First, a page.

Here in Close to Home’s hometown city of Seattle, Good Shepherd Tiny House Village opened this year in January in the Central District. The project has 14 tiny homes and was developed in partnership between the Good Shepherd Church (which allowed the use of it’s land), Nickelsville and the Low Income Housing Institute (LIHI). For the designs and build of the tiny homes, LIHI reached out to local community colleges and carpenter training programs along with community volunteers. While most of the houses are for a single person or couples, one home can shelter a family. The village is a transitional housing model with case managers available to help residents find permanent housing elsewhere.
Community First! – Austin, TX
Community First! which opened in early 2016, was spearheaded (and the land was purchased too) by Mobile Loaves and Fishes (MLF), an organization that for the last 20 years has used food trucks to provide the city’s homeless with food. As the name implies, MLF wanted to insure that the project focus was not just about housing but creating a healing self-sustaining environment. Residents number about 225 and live on twenty-seven acres of land in a community that includes tiny homes, RVs and canvas-sided cottages.
The Sanctuary – Nashville, TN
The Sanctuary is the result of what can happen when one person decides to take on an issue and make a change within his sphere of influence. Jeff Carr, a Nashville based pastor, raised the money himself and built six, 60 sq ft tiny homes on wheels. He put them in the backyard of his church, Green Street Church, pitched some tents for additional housing, and opened the Sanctuary. The residences at the Sanctuary are considered transitional housing with most people on the waiting list for the city’s housing voucher program.
Quixote Village – Olympia, WA
In its earlier incarnation as Camp Quixote, Quixote Village spent many years moving their tiny homes from one church parking lot to another. With the help of Panza, a non-profit organization, Quixote Village finally settled on leased land as a permanent community in 2013. The village boasts a communal vegetable garden and thirty 144 sq ft cottages, each with a front yard. Residents share kitchen, laundry and shower facilities along with large spaces for dining and gathering. Quixote Village is self-governed and residents pay rent and participate in chores.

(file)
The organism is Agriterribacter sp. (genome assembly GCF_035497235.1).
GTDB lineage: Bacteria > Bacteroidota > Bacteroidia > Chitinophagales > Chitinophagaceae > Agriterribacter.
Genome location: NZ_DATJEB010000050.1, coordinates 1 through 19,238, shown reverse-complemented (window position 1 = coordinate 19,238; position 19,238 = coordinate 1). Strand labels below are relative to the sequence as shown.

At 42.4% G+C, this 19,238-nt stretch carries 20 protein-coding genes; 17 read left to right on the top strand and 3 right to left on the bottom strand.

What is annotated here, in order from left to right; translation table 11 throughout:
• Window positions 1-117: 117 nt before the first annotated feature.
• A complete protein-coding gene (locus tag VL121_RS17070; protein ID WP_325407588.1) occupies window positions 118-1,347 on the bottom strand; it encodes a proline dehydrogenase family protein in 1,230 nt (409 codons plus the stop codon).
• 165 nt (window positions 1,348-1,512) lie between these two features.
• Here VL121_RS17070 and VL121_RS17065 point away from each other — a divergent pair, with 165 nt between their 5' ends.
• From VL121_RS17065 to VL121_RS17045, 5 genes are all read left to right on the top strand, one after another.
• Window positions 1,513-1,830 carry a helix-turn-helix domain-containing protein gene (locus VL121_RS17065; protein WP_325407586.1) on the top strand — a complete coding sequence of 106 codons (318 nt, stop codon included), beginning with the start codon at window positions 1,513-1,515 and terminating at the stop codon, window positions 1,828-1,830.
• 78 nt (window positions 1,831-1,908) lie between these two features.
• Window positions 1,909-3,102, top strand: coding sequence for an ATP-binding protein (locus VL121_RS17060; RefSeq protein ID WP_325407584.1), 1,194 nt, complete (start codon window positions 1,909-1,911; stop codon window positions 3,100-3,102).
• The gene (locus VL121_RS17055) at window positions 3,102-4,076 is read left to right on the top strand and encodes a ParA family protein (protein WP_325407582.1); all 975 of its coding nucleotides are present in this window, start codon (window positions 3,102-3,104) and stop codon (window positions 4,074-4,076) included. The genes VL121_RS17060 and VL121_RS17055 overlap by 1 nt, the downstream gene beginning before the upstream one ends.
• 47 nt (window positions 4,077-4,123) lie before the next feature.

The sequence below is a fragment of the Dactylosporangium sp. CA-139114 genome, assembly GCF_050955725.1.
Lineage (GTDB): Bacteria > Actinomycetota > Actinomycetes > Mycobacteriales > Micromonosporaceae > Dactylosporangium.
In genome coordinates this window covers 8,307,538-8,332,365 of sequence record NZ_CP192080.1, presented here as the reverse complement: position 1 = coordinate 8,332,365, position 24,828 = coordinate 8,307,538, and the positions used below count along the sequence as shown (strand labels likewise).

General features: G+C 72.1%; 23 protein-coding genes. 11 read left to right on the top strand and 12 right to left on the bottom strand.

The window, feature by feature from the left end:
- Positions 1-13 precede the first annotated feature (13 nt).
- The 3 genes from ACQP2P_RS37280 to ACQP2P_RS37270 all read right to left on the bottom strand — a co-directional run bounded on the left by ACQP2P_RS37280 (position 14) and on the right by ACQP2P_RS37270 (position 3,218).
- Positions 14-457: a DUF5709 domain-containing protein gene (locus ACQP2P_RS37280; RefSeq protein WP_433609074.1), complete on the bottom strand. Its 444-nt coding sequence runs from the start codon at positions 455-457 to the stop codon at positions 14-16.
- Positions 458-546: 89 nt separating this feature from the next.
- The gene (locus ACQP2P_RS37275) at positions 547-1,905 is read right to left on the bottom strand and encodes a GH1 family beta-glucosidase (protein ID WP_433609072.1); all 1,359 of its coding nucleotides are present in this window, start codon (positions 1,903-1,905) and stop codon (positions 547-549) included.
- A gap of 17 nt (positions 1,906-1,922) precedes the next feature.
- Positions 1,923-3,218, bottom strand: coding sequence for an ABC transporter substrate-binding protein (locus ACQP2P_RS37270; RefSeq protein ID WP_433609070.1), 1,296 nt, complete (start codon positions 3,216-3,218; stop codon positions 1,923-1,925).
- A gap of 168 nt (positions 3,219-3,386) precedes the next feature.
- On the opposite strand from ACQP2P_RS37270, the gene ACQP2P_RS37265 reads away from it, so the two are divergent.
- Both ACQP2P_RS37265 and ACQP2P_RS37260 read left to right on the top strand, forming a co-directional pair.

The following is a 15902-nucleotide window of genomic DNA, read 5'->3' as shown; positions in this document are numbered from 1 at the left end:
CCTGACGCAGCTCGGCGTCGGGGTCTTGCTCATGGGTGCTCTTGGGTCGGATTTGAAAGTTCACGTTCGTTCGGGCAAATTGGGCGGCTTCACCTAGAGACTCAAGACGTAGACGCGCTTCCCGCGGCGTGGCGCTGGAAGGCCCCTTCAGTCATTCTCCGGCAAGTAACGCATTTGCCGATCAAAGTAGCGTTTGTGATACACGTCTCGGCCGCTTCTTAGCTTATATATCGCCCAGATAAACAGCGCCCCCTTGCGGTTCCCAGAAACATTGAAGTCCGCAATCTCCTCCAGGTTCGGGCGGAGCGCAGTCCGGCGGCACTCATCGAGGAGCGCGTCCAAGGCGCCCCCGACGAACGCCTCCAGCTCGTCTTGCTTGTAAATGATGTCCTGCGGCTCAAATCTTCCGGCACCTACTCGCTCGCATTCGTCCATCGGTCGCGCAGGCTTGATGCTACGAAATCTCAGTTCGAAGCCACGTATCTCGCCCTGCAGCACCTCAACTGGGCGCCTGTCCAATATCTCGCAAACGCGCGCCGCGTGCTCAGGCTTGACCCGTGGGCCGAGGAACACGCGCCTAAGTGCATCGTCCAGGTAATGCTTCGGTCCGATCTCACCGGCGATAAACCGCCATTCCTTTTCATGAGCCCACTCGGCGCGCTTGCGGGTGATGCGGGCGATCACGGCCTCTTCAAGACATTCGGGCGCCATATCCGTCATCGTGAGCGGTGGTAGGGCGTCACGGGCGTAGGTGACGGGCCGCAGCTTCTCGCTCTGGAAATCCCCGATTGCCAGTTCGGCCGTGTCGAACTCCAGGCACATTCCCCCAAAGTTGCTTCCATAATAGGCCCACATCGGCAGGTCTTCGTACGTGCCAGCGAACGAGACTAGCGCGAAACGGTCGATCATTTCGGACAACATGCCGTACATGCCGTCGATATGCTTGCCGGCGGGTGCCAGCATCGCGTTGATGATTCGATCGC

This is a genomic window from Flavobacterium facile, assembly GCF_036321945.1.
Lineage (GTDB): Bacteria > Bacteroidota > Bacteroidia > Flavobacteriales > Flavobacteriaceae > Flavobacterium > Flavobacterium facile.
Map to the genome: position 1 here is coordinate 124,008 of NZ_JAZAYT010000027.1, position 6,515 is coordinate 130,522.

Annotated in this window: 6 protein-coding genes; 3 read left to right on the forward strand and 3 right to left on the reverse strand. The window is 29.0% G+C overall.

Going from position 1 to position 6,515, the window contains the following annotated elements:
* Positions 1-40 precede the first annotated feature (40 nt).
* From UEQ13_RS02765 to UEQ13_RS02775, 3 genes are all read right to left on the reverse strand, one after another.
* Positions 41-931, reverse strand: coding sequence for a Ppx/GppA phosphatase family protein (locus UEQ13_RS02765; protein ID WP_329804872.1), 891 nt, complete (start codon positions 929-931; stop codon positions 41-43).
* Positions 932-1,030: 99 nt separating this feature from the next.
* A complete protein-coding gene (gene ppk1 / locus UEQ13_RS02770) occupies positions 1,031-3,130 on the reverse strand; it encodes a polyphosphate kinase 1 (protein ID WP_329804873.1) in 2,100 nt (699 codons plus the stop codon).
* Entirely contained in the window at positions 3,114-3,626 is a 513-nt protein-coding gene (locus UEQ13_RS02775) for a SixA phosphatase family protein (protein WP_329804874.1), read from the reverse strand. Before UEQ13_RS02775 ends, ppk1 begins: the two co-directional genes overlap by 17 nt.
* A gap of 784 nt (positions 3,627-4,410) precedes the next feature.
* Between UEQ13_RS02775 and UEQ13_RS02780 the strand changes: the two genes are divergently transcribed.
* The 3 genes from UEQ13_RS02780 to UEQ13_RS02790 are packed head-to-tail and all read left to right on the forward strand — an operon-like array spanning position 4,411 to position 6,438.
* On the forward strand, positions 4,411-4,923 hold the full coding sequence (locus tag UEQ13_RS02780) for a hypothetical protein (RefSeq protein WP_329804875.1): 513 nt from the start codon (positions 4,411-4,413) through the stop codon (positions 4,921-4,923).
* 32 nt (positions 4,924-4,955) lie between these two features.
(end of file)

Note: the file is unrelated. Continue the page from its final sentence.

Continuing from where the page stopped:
Opportunity Village Eugene – Eugene, OR
Andrew Heben, author of “Tent City Urbanism” and co-founder of SquareOne Villages (developer of Opportunity Village Eugene) studied tent cities created by homeless people and found that these informal encampments addressed many of the shortfalls of standard government responses to homelessness. He found that tent cities exemplified self-management, democracy, mutual aid and resourcefulness. Opportunity Village Eugene (OVE) was Heben’s “experiment” in formalizing the communal aspects of tent encampments and adding a more secure and livable structure — the tiny house. OVE opened in 2013 and has been a tremendous success. Today it functions as a tiny house transitional community (thirty homes between 60 – 80 sq ft) with shared kitchen, shower and laundry facilities located in communal buildings. Residents pay a $30/month utility fee, volunteer 10 hours per week and attend weekly meetings.
Emerald Village Eugene – Eugene, OR
SquareOne Villages’ current project, Emerald Village Eugene, was conceived when Opportunity Village occupants were faced with the ongoing question — when affordable housing in general is lacking throughout the U.S. but specifically in their city of Eugene — where will people, who are living in transitional housing at Opportunity Village, transition to permanently? Currently in the development phase with a tiny house prototype completed, the plan for Emerald Village Eugene is to offer tiny homes within a community in which low-income residents can earn ownership of their house. The homes will be 150 – 230 sq ft and will include kitchen & bathroom facilities. Larger buildings will house shared laundry, storage and gathering spaces.